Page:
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Incubus : Manchester Apollo

...all the unholy menace of a sleepy gerbil...

Incubus   :  Manchester Apollo

The question is not if, but when. From the moment Brandon Boyd snakes into view wearing a long-sleeved black shirt that's obviously far too warm for the spotlit stage, bets are being placed on how long it will take before the garment mysteriously falls off. To the singer's credit, the ritual disrobing is executed with a certain subtlety: as each song passes, another button just - oh dear! - comes undone until his body- double midriff is fully revealed. He then straps a huge and unfortunately comical drum around his waist and starts beating it in a frenzy. Subtext? Well, no, unfortunately. Incubus don't do subtext.



What Incubus will do is take those things that are fondly considered to be wild and unfettered - sexuality, passion, primitivism, rock'n'roll - and then tame them until they display all the unholy menace of a sleepy gerbil. The temptation tonight is to corner each screaming fan and, Mrs Merton style, ask them exactly what draws them to the band lead by the handsome, lithe, half-naked young rock star Brandon Boyd. But then you decide that must be unfair - impressively, Incubus are playingWembley Arena , not to mention two nights here at the Apollo. There must be another hook, you think, another reason for their startling success.



Two long hours later, the best you can come up with is the fact Brandon also plays the didgeridoo. It's not only Boyd

's body that's been gym-honed into obedience. The unusual percussion, the sampling and scratching, the churning guitars are all attempts to signify that Incubus are rock Mowglis running wild in a techno-pagan heaven. In fact, what you actually see are nice boys more at home in the air-conditioned mall, quite happy with their lot as consumer artefacts. Considering this is music meant for the young, the band are as fundamentally conservative and culture-shocking as a night in with 'Who Wants To Be A Millionaire?' . For a start, Brandon actually does shout "Thank you Manchester!" and not just the once, either. The latent power-surge of the opening 'Circles' is undermined by the crisp efficiency of the samples and static, spontaneous like air-traffic control; the roughbook poetry of 'Warning!' is Celtic [a]Pearl Jam[/a] while a Brandon and Garfunkel acoustic interlude with the singer and Art-haired guitarist Peter Einziger seated on stools is mind-erasingly dreary.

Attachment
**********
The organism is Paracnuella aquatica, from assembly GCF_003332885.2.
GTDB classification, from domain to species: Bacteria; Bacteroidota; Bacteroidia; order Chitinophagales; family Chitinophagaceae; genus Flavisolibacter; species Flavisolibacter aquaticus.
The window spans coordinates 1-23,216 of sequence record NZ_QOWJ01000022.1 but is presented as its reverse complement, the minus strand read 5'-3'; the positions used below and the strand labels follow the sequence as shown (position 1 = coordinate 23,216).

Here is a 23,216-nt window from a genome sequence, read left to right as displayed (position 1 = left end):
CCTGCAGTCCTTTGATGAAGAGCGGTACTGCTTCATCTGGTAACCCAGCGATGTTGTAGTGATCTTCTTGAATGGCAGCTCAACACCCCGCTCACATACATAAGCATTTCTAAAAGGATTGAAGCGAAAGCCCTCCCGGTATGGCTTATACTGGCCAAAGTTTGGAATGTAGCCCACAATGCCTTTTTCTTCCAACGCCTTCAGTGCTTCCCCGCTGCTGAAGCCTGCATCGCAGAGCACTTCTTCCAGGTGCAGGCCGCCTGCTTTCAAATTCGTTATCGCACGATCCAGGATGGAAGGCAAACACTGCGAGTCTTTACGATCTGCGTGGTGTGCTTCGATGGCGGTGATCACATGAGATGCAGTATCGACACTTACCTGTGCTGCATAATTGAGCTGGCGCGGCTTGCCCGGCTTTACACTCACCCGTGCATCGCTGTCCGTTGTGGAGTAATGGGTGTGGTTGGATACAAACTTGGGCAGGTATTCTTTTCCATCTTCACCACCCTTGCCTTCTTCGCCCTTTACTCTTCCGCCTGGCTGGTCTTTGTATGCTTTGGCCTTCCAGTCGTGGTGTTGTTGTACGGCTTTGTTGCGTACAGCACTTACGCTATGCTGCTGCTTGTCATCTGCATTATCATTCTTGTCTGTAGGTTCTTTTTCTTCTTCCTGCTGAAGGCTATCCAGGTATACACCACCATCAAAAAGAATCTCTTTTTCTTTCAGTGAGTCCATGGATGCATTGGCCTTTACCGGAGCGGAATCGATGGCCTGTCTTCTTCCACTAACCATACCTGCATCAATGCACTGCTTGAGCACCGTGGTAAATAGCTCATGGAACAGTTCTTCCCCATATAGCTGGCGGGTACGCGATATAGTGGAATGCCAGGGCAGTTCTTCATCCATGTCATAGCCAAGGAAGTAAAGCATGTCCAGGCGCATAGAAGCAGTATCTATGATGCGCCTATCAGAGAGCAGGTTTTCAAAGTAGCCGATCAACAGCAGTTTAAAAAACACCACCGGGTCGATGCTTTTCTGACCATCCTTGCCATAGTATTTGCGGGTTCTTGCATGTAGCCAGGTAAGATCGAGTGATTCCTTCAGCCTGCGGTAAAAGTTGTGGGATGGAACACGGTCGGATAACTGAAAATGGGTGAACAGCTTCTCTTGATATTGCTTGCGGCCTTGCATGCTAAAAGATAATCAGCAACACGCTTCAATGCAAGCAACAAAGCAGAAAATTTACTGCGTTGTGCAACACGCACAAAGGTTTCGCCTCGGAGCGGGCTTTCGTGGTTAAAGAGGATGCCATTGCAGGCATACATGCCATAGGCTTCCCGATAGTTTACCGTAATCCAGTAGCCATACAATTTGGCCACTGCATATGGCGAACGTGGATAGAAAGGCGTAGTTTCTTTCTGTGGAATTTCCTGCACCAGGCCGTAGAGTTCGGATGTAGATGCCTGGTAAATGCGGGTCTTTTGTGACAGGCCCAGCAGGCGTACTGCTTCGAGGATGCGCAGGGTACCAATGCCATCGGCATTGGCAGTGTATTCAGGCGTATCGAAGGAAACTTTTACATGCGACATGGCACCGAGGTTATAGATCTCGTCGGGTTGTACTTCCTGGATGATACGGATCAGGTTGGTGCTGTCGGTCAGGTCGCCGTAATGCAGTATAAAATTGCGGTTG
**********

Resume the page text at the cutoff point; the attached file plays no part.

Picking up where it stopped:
'Wish You Were Here' and 'Nice To Know You' veer near to tunes, hinting at grand anthemic leanings, yet all the good work is undone by smouldering Chili Peppers funk and an uptight strain of muso earnestness.



When [a]White Stripes[/a] rendered themselves in Lego for their new video you could instantly tell that little pile of red and white bricks was Meg and Jack. If Incubus tried a similar trick, they'd just as easily be taken for a scale model of a drive-thru McDonalds. Yet for all their flaws, they do denote some kind of musical shift, their wannabe-sensitive nu-MOR instantly preferable to the devil-dog aggression of [a]Limp Bizkit[/a] and all those dribbling, white-socked fratboys. There's nothing pernicious here, no violence, no aggro, just a vague idea of "feelings" that's as wholesome and sterile as a bottle of vitamins.



Maybe after 50 years of unabashed abandon, rock'n'roll is finally heading for the health farm and a life of strenuous, character-building exercise, emotional congruence and cold showers. Well, as Incubus might say, nice to know you. Anyone looking beyond this aluminum-light metal however, knows that's just not the case. This will pass. And, like Brandon's shirt, it's just a matter of time.



Victoria Segal

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